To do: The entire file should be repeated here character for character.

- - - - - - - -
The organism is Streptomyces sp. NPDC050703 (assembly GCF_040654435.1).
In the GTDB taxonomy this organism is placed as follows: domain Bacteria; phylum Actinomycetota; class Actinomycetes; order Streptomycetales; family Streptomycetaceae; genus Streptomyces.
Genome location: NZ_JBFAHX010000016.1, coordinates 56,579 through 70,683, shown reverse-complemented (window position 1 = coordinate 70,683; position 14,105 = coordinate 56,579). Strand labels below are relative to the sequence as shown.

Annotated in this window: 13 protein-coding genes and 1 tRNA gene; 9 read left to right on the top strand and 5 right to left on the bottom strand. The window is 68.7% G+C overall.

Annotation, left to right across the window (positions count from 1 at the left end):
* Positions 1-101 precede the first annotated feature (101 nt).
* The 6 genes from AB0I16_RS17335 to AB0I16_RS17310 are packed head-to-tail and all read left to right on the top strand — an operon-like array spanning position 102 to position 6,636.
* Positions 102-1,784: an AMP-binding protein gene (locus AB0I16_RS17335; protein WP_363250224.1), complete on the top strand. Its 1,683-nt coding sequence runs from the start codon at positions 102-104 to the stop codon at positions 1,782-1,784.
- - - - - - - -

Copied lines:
The organism is Streptomyces sp. NPDC050703 (assembly GCF_040654435.1).
In the GTDB taxonomy this organism is placed as follows: domain Bacteria; phylum Actinomycetota; class Actinomycetes; order Streptomycetales; family Streptomycetaceae; genus Streptomyces.
Genome location: NZ_JBFAHX010000016.1, coordinates 56,579 through 70,683, shown reverse-complemented (window position 1 = coordinate 70,683; position 14,105 = coordinate 56,579). Strand labels below are relative to the sequence as shown.

Annotated in this window: 13 protein-coding genes and 1 tRNA gene; 9 read left to right on the top strand and 5 right to left on the bottom strand. The window is 68.7% G+C overall.

Annotation, left to right across the window (positions count from 1 at the left end):
* Positions 1-101 precede the first annotated feature (101 nt).
* The 6 genes from AB0I16_RS17335 to AB0I16_RS17310 are packed head-to-tail and all read left to right on the top strand — an operon-like array spanning position 102 to position 6,636.
* Positions 102-1,784: an AMP-binding protein gene (locus AB0I16_RS17335; protein WP_363250224.1), complete on the top strand. Its 1,683-nt coding sequence runs from the start codon at positions 102-104 to the stop codon at positions 1,782-1,784.